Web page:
The novel process for producing macrocyclic polyester oligomers as described in this invention surprisingly does not require extremely dilute conditions in order to produce respectable yields of the desired products. There are no limitations with respect to the amount of solvent employed other than said amount results in the dissolution of polyester linears. Often, however, the concentration of the resulting solution is less than about 0.30M and preferably less than about 0.20M and most preferably less than about 0.10M, based on the structural unit of the polymer.
The reaction temperatures (presence of heat) that may be chosen in the instant invention are also not limited. Typically, any temperature that results in the dissolution of polyester linears in the solvent may be employed. Often, however, the temperatures chosen are from about 140° C. to about 240° C. but preferably from about 180° C. to about 230° C and most preferably from about 190° C. to about 215° C.
The amount of catalyst employed in the instant invention is usually from about 1.0 to about 5.0 mole percent tin for every polyester monomer unit and preferably from about 2.0 to about 3.0 mole percent tin for every polyester monomer unit.
When conducting the instant invention, the polyester linears are added to the solvent. Stirring may be employed to induce solution formation and pressure may be varied to optimize reaction conditions. The catalyst can be added as a solid to the mixture although solutions consisting of solvent and catalyst can also be used. Heat may be supplied prior to, during or after the additions. Equilibrium is typically observed in the resulting product solution within 2 hours and often from about 30 minutes to about 2 hours. The desired and resulting macrocyclic polyester oligomers can be separated from the product solution by cooling said product solution to between about 50° to about 100° C. and preferably between about 60° to about 80° C. to induce precipitation of the linear polyester followed by filtering. The macrocyclic polyester oligomers are recovered by evaporation of the resulting titrate to remove any remaining solvent. The recovered macrocyclic polyester oligomers are substantially pure and often at least about 50 percent pure and preferably at least about 75 percent pure and most preferably at least about 95 percent pure. Moreover, the macrocyclic polyester oligomers produced contain less than about 2.0 percent polyester linears and preferably less than about 1.0 percent polyester linears and most preferably less than about 0.5 percent polyester linears.
The following example illustrates and facilitates the production of macrocyclic polyester oligomers via the process steps of the instant invention. The product obtained may be confirmed, for instance, by high performance liquid chromatography (HPLC) or mass spectroscopy and molecular weight and cyclic to polymer ratio was confirmed by gel permeation chromotography.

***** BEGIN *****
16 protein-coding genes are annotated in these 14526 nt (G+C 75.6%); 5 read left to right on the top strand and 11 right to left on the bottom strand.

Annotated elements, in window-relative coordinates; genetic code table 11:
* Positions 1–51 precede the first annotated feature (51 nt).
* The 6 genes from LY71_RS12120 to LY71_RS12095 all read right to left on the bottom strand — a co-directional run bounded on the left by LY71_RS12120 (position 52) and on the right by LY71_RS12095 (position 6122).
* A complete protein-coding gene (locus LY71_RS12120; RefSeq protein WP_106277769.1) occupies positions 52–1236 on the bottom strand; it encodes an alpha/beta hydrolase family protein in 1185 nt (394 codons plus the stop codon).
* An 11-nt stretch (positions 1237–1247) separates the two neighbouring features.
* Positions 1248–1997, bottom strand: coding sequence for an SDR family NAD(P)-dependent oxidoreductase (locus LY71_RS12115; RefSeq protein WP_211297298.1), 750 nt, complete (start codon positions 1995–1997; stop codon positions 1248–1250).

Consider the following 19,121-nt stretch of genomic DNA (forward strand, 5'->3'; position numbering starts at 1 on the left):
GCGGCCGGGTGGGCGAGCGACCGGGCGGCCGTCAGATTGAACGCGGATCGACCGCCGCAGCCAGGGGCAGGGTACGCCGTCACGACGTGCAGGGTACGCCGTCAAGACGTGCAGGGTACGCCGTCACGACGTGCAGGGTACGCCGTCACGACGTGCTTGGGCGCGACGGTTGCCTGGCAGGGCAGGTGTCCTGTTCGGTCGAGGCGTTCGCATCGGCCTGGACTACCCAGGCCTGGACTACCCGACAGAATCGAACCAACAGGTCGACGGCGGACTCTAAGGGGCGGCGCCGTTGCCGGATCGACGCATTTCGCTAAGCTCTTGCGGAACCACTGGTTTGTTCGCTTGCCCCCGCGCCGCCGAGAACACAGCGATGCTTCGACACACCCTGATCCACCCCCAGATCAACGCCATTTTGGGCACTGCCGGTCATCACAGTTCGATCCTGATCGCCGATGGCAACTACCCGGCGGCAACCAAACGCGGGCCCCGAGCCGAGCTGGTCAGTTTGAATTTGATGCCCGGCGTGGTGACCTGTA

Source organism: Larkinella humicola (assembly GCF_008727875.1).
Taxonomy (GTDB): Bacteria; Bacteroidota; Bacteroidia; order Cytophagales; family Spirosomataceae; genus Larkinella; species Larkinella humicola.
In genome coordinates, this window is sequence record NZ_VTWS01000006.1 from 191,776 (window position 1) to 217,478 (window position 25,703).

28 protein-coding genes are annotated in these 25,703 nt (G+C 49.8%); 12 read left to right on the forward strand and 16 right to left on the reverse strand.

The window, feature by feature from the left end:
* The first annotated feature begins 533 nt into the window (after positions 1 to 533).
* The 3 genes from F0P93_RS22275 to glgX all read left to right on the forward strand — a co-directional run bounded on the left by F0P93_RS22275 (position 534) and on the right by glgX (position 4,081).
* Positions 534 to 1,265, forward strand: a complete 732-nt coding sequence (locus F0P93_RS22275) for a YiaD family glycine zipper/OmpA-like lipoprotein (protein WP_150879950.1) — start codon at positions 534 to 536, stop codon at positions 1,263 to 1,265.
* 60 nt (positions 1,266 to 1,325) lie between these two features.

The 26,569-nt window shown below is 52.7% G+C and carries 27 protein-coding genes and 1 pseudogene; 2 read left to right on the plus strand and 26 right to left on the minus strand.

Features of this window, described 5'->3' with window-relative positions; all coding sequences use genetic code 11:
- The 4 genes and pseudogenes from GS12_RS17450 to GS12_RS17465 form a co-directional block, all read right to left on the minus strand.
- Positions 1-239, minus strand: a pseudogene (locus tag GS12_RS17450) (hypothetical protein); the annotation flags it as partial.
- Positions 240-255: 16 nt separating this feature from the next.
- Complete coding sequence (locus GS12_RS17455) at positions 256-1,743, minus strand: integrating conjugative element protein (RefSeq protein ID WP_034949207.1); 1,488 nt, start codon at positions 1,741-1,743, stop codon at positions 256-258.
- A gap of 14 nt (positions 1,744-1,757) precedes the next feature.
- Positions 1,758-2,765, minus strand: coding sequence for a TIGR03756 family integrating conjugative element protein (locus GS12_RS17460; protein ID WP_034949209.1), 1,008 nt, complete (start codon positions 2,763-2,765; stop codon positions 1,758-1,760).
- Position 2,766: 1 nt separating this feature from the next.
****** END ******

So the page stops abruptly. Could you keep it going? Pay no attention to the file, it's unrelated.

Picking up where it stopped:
A 50 ml round-bottom flask was charged with 880 mg of poly(1,4-butylene terephthalate) (Mw =105,000 based on polystyrene) and 40 ml of o-dichlorobenzene to produce a (0.1M) solution. The solution was heated to 190° C. and 35 mg of a stannoxanes catalyst (3.0 mole percent tin for every polyester unit) was added (as depicted by formula III, t=2, R2 =butyl, R3 =H) to produce a product solution. Equilibrium was reached after 1 hour. The product solution was cooled to about 75° C. to induce precipitation of the linear polymer which was removed by filteration. The cyclic oligomer was subsequently recovered from the resulting filtrate by vacuum evaporation. The desired macrocyclic butylene terephthalate oligomer was recovered (55% yield based on initial amount of polyester linear) and the oligomer was greater than 95% pure with less than 0.5% linears.
Example 2 was prepared in a manner similar to Example 1 except that a 0.05M solution was employed and the yield of macrocyclic butylene terephthalate oligomer was 90% based on initial amount of polyester linear.
The data in the Table which follows has been compiled to demonstrate the unexpected superior results obtained via the process steps of the instant invention. All entries have been prepared in the manner similar to those described in the Examples.
TABLE______________________________________ Percent Solvent MacrocyclicEntry* Concentration Catalyst Oligomer______________________________________1 0.05 organotin 962 0.075 organotin 903 0.10 organotin 824 0.15 organotin 755 0.20 organotin 666 0.30 organotin 427 0.10 organotin 628 0.075 organotin 50______________________________________ *Entries 7 and 8 were prepared with the polyester linear poly(1,4butylene terephthalate) (Mw = 85,000) and oxylene in lieu of odichlorobenzene Additionally, the percent macroacyclic oligomer is based on isolated yields.
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|U.S. Classification||524/178, 528/503, 524/390, 525/437, 528/491, 528/481, 528/497|
|International Classification||C08G63/82, C08G63/91, C08G63/181, C08G63/81, C08G63/85|
|Cooperative Classification||C08G63/81, C08G63/85|
|European Classification||C08G63/85, C08G63/81|
|Aug 31, 1994||AS||Assignment|
Owner name: GENERAL ELECTRIC COMPANY, NEW YORK